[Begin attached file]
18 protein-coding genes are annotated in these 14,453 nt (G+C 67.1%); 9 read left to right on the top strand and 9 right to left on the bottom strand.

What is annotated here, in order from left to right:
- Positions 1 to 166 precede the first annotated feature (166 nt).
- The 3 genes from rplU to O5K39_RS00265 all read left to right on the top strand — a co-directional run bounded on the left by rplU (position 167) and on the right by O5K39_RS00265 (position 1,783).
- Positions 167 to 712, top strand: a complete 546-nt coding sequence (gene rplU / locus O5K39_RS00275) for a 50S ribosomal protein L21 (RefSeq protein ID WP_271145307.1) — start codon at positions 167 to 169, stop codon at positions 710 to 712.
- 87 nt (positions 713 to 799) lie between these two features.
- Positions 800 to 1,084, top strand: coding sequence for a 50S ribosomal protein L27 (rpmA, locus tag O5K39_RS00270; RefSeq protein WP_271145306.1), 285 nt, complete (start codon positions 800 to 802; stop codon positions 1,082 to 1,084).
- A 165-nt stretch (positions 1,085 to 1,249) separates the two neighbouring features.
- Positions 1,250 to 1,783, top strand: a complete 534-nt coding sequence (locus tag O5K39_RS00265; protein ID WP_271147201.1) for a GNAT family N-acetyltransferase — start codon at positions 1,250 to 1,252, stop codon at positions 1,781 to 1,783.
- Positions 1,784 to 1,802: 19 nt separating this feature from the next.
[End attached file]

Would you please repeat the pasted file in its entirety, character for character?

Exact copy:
18 protein-coding genes are annotated in these 14,453 nt (G+C 67.1%); 9 read left to right on the top strand and 9 right to left on the bottom strand.

What is annotated here, in order from left to right:
- Positions 1 to 166 precede the first annotated feature (166 nt).
- The 3 genes from rplU to O5K39_RS00265 all read left to right on the top strand — a co-directional run bounded on the left by rplU (position 167) and on the right by O5K39_RS00265 (position 1,783).
- Positions 167 to 712, top strand: a complete 546-nt coding sequence (gene rplU / locus O5K39_RS00275) for a 50S ribosomal protein L21 (RefSeq protein ID WP_271145307.1) — start codon at positions 167 to 169, stop codon at positions 710 to 712.
- 87 nt (positions 713 to 799) lie between these two features.
- Positions 800 to 1,084, top strand: coding sequence for a 50S ribosomal protein L27 (rpmA, locus tag O5K39_RS00270; RefSeq protein WP_271145306.1), 285 nt, complete (start codon positions 800 to 802; stop codon positions 1,082 to 1,084).
- A 165-nt stretch (positions 1,085 to 1,249) separates the two neighbouring features.
- Positions 1,250 to 1,783, top strand: a complete 534-nt coding sequence (locus tag O5K39_RS00265; protein ID WP_271147201.1) for a GNAT family N-acetyltransferase — start codon at positions 1,250 to 1,252, stop codon at positions 1,781 to 1,783.
- Positions 1,784 to 1,802: 19 nt separating this feature from the next.